Two months after most African nations closed their borders and imposed lockdowns to contain the spread of the coronavirus, they’re deciding it’s not worth the economic cost.
Faced with an impossible dilemma – starvation and deepening poverty or a wider outbreak – many leaders are opting to save people’s livelihoods.
“Africa is now victim of its success,” said Nana Poku, a political economist and vice chancellor of the University of KwaZulu-Natal in South Africa. “Thanks to a strong public-health response, we have kept the number of infections and deaths relatively low. Compared to those numbers, the economic cost of Covid-19 in terms of lost output and increased poverty seems very large.”
In South Africa, which has the continent’s highest number of confirmed infections, the government is taking the gradual approach – on May 1 it began relaxing one of the world’s strictest lockdowns in place since March 27.
The country’s largest platinum miner, Sibanye Stillwater Ltd., urged President Cyril Ramaphosa this week to let mines run at full capacity in order to avoid a complete shut-down. Even though miners have been allowed to restart operations with half their normal workers, that isn’t sufficient, Chief Executive Officer Neal Froneman said.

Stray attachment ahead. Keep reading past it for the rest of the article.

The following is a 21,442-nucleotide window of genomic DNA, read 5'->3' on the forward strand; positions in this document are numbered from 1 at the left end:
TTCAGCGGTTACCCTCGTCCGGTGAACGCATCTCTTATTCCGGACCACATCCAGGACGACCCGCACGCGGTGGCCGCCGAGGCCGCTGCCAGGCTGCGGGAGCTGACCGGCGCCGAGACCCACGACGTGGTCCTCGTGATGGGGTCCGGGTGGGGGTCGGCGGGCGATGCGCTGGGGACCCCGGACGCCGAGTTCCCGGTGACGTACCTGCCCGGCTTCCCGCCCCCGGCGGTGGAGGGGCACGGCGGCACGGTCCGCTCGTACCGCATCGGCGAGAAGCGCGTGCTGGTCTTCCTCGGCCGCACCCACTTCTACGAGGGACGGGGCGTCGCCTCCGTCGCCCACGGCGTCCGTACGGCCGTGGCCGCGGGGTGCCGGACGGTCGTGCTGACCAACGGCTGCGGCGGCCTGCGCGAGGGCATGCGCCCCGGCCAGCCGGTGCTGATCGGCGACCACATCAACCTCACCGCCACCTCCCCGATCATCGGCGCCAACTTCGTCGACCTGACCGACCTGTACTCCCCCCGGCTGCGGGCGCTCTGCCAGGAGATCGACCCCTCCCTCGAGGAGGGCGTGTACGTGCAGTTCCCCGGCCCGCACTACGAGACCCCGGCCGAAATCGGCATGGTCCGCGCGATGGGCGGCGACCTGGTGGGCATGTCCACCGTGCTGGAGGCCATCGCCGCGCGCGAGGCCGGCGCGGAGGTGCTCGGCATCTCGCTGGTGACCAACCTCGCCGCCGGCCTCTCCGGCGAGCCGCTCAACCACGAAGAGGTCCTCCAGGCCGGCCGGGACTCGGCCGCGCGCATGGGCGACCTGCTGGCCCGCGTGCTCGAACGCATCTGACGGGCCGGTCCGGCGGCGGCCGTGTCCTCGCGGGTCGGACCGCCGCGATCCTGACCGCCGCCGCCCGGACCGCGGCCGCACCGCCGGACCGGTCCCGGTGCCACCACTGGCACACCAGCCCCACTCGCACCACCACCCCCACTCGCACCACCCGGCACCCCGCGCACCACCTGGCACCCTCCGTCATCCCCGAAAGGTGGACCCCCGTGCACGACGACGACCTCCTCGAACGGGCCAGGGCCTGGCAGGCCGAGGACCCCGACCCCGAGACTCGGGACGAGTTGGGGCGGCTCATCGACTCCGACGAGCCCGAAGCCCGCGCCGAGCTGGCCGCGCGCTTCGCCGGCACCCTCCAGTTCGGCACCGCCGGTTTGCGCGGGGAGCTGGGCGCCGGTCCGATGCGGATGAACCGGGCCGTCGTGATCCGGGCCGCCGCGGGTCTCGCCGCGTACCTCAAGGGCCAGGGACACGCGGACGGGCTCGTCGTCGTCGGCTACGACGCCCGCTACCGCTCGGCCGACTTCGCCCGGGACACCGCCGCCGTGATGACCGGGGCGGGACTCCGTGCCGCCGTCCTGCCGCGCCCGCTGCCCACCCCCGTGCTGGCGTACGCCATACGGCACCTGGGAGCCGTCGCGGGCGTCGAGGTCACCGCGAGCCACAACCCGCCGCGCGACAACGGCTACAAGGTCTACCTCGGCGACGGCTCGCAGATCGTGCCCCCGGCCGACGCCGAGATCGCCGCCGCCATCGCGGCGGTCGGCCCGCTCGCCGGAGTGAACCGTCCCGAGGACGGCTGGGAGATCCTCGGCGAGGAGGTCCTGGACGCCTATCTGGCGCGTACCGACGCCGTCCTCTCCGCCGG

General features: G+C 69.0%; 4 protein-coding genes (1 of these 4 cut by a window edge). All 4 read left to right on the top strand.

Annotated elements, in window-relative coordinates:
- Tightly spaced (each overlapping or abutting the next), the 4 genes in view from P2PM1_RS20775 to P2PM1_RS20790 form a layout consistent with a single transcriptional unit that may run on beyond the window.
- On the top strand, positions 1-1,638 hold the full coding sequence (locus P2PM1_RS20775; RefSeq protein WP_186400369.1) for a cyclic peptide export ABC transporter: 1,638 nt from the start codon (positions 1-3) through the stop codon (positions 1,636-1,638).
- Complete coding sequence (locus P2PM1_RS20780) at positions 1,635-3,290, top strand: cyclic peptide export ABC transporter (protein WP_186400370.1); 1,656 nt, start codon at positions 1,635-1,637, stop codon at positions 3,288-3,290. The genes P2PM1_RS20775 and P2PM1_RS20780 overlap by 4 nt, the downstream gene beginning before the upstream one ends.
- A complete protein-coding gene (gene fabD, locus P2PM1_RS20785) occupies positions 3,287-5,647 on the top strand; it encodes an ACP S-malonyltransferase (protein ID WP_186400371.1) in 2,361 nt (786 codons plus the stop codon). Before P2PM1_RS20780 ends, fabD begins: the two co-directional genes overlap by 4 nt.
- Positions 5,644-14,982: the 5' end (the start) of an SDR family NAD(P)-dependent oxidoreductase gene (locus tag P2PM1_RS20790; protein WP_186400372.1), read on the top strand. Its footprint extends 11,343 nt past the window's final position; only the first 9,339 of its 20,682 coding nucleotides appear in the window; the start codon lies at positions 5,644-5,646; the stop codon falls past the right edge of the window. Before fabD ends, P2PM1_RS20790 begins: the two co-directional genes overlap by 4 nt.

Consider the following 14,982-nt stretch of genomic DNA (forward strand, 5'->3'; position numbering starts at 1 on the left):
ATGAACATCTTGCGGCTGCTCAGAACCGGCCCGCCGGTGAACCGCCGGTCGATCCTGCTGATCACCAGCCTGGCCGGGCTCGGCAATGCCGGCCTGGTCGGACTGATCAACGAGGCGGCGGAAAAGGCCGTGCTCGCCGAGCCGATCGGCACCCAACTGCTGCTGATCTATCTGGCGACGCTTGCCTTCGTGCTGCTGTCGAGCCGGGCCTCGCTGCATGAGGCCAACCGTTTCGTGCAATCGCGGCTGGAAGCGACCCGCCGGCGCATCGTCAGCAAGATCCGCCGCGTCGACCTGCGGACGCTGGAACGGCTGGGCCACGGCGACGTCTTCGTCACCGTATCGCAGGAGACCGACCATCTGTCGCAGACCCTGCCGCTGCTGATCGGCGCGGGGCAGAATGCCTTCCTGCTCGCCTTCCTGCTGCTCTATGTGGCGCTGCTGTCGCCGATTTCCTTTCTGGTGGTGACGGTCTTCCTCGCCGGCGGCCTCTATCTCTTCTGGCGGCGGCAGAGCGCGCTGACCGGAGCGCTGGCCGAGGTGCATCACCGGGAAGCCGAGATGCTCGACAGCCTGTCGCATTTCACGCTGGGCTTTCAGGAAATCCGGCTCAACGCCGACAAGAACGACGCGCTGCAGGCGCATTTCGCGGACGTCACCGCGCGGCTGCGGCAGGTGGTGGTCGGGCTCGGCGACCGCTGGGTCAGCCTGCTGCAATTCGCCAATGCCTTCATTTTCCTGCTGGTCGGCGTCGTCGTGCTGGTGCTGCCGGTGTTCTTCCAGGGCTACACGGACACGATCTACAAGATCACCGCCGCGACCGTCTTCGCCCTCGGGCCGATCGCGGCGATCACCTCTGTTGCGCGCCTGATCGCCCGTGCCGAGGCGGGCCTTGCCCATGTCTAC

“We are causing more harm by constraining the economy than we are impacting positively on Covid-19,” he said. “We have gone too far now, we now need to get the economy to start up.”
The real emergency may not be the virus, but the fallout from the pandemic, said Leena Koni Hoffmann, associate fellow of the Africa program at Chatham House in the U.K. “Tens of millions of people across the continent were already in vulnerable situations before this,” she said.
“The cure for the pandemic, especially in African economies, is worse than the virus itself.”